There are dimensions to pastors prospering, either at the expense of their members or God is showering blessings upon them. He takes pleasure in the prosperity of his servants (Psalm35:27). Nigeria and the church languish in poverty not because men of God are rich. It is because there is no investment either socially or spiritually in capital infrastructure (Human Mind). Most Christians spend more time praying than seeking how to activate the prayers through the work of our hands. God’s blessing comes upon a diligent man, opportunity must meet preparation. Joseph was interpreting dreams in the prison. Time and chance happen to us all. What about those who worked hard and died in poverty? Mercy, favor, Grace. Favor picked Joseph and David, and the bible recorded God being with them both? For you to prosper as an individual, God must be with you. It is not everyone who speaks in tongues or exhibits the works of the spirit that God’s with.

Nigeria won’t prosper as long as we have the non-capital investment mindset. We have one of the lowest educational attendance globally. The few of us lucky enough to acquire education up to tertiary level are still being recycled with mundane knowledge. Lautech still uses 1994 notes to lecture her students. How do we compete on the global scene, to produce economically viable personnel who will develop a nation? This poignant story is peculiar to sub-Sahara Africa. On the political arena, we voted a government who is a perfect representation of our selves. Take a survey from the smallest unit within our society, social, religious or enterprise. Members are increasingly unfaithful to purpose, searching out ways for selfish gain. I as a person rarely complain, because I see the persona of unfaithful elected in the capitalist next street, the family next door and the church across the road. Permit me to state that the state Council desires to prosper the populace, but it’s the gods of Babylon that resides in them that constrains. The powers they have pledged allegiance.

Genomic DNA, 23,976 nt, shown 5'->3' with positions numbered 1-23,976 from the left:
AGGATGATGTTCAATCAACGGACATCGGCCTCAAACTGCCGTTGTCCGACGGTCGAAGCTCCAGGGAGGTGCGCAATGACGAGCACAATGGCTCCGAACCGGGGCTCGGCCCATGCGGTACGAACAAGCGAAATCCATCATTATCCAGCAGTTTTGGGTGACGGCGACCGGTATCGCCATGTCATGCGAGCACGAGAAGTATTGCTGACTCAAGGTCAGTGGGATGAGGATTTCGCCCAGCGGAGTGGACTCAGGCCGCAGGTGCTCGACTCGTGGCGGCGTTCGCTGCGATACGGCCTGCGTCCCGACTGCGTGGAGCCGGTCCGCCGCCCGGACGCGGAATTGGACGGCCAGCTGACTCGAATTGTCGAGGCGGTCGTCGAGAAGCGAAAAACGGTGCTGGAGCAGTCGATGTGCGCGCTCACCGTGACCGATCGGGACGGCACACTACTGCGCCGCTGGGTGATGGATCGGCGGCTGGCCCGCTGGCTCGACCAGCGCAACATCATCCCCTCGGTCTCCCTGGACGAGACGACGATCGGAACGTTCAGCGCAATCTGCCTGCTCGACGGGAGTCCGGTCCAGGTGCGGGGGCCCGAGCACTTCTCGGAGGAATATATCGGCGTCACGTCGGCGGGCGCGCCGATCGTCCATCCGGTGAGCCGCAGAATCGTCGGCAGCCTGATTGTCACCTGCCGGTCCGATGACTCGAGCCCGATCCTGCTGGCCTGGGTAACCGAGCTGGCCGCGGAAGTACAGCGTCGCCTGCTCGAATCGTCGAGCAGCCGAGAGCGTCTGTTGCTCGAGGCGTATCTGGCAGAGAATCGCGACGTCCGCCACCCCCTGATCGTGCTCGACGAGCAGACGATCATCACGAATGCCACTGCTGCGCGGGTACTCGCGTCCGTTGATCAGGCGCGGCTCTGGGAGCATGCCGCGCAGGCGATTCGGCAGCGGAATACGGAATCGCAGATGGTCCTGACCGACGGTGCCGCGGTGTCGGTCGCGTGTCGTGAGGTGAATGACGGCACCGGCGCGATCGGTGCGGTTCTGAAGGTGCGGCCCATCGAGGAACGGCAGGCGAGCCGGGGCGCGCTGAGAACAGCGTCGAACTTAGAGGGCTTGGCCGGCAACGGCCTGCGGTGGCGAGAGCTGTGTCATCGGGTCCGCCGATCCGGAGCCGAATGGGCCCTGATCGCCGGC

We must have an encounter with Jesus, to understand the true call of Christianity. It might be almost difficult to prove to this young generation that Christianity is not about mundanity. God is omnipresent to appear to us all at once, the goal of our faith is not prosperity, miracle working or prophecy. It is the salvation of your soul. (1peter1:9). Jesus told the Rich young Prince to give all he had, not because he wanted him poor. He wants a heart that is fixated more on Christ than on wealth. So what do we do? Teach the gospel…. What is the gospel? Matt6:33, John3:16.